A few weeks after initiation of the autumn semester in AEP, one evening a little boy with a young girl came to AEP project venue. The young girl introduced herself as the little boy’s aunt and asked the staff to let the small boy, named Matin, attend computer and English classes.
She was told that the classes have already started and we could only register Matin for the next semester. At that moment the boy looked hopelessly to his aunt and his aunt burst into tears.
Matin has a very gloomy story. His family tried to migrate to Europe illegally from Iran and at the Turkey-Iran border all of the family members could cross the border but not the small Matin. There were shootings at the border and guards chased Matin’s family, so he was terrified and hid somewhere and lost his family!
Then he got back to Tehran with so many difficulties including long hours of walking, tolerating very cold weather, starving and in the face of other dangers. After he got to Tehran, he found his aunt’s house. His aunt wanted him to go to school again, but the school was so far away from her house and the schools nearby refused registering him. Matin was very depressed and he really needed involvements to be distracted from what had happened to him and also to be able to tolerate the trauma easier.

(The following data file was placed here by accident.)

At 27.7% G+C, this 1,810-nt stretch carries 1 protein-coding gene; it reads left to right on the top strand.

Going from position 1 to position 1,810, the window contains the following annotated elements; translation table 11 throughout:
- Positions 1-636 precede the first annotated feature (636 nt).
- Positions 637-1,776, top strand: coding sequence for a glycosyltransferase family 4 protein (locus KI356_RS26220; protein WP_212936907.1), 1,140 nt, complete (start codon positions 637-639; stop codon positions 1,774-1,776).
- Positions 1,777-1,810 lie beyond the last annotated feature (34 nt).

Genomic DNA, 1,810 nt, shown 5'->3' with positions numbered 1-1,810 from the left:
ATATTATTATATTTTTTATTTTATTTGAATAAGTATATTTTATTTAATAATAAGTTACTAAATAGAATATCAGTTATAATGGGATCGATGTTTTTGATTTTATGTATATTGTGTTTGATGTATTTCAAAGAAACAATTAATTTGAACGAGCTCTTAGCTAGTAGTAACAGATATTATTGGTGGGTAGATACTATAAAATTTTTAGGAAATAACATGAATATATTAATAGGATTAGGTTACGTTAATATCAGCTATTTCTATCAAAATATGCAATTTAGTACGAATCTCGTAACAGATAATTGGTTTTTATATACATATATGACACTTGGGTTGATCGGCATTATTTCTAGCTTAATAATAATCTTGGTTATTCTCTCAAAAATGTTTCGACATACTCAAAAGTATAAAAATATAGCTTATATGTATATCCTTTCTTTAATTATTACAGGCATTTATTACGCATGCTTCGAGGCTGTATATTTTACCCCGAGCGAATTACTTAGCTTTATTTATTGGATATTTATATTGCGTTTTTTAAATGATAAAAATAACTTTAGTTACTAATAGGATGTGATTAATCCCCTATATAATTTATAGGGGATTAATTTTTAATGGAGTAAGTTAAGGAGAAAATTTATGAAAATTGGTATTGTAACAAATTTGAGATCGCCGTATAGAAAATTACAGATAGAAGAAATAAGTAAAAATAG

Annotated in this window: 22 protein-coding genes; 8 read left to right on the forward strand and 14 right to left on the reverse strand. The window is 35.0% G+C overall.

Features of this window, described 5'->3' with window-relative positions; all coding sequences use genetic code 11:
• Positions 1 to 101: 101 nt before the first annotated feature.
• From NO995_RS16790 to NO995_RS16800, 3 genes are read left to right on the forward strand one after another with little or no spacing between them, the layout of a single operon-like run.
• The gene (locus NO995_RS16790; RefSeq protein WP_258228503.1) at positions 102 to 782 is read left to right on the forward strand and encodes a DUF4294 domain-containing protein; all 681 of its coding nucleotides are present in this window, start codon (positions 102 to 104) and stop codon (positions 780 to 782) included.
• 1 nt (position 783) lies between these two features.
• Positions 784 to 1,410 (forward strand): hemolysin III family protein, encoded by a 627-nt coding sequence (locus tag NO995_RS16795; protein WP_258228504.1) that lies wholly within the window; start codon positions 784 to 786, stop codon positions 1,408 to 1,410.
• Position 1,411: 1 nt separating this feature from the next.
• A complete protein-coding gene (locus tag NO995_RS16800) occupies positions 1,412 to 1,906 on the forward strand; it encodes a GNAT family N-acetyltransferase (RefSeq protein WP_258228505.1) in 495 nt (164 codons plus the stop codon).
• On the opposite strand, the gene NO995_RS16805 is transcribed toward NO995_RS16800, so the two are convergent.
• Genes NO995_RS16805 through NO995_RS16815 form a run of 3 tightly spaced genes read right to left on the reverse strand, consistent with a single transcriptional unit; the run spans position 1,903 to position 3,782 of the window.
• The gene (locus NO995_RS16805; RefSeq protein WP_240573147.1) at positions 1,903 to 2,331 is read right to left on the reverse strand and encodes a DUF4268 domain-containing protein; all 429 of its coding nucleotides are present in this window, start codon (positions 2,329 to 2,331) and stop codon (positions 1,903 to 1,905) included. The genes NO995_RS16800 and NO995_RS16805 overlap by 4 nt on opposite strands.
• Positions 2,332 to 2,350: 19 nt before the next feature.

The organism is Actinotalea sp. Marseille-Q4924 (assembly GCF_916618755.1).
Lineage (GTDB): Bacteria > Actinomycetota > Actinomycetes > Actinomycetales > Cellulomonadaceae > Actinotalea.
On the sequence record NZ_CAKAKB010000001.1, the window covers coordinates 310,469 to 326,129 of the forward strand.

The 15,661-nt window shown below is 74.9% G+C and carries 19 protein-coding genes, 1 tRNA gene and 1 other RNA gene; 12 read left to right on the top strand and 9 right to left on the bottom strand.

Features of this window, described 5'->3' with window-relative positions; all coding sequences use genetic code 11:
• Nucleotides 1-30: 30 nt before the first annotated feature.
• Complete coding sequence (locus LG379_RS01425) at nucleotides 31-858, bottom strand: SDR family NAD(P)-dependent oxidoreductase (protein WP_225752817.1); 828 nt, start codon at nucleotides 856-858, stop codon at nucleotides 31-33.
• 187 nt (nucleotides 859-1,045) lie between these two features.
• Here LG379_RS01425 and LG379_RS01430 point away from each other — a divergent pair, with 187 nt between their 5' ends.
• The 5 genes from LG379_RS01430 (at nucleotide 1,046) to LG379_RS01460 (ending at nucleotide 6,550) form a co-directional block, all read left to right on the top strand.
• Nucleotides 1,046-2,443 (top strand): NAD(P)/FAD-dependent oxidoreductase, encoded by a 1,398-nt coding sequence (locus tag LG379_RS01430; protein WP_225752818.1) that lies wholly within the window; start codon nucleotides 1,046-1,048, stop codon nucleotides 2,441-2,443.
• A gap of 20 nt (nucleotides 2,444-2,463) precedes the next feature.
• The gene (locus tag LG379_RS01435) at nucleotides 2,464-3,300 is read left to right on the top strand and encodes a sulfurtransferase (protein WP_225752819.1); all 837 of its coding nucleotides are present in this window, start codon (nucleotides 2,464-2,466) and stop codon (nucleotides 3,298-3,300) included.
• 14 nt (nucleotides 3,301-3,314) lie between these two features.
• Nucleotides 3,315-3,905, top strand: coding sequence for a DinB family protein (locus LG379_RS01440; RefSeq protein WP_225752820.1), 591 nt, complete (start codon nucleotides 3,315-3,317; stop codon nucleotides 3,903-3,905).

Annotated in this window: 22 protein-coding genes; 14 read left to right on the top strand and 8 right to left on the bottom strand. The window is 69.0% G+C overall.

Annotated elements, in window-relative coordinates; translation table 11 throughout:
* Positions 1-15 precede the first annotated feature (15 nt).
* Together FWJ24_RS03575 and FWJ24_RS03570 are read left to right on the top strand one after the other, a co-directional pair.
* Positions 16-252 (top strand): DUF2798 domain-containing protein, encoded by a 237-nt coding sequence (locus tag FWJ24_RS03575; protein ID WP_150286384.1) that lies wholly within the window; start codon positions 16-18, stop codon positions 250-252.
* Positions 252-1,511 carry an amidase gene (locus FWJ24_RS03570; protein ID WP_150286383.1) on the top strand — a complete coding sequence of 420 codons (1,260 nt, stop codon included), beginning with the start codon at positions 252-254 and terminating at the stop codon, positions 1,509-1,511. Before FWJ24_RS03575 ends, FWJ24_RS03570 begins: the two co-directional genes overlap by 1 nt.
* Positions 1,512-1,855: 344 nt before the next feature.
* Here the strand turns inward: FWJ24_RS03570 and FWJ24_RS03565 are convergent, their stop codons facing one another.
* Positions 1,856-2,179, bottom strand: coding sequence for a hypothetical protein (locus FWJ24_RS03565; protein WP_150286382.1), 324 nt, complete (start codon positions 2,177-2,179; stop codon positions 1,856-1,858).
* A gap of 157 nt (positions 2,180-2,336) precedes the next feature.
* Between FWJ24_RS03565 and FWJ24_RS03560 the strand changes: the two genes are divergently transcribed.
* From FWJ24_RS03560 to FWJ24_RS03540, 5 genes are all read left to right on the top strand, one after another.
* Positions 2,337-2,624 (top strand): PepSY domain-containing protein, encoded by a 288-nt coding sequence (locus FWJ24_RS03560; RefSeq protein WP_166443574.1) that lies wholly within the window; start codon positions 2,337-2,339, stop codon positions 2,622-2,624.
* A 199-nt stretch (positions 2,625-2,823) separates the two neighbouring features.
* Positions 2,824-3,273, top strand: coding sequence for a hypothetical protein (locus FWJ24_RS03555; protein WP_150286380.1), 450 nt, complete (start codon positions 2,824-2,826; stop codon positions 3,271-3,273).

The staff registered Matin in the middle of the term and involved him at every outdoor events and indoor activities. We talked to the teachers to take his certain conditions into consideration. We made sure that he could finally talk to his family in Europe and gave him hope that he might be reunited with the family (we told him that the UNHCR might get him to his family if they are accepted as refugees in Europe).
We communicated the situation of Matin to the school near his aunt’s house and persuaded the school’s supervisor to register him at school. After a short while, Matin kept stepping into AEP project venue with a beautiful smile on his little face; smiles which have been truly rewarding to all AEP staff.
NOTE: To protect his identity, the photo is a representation of what that smile looks like, as seen on a fellow classmate.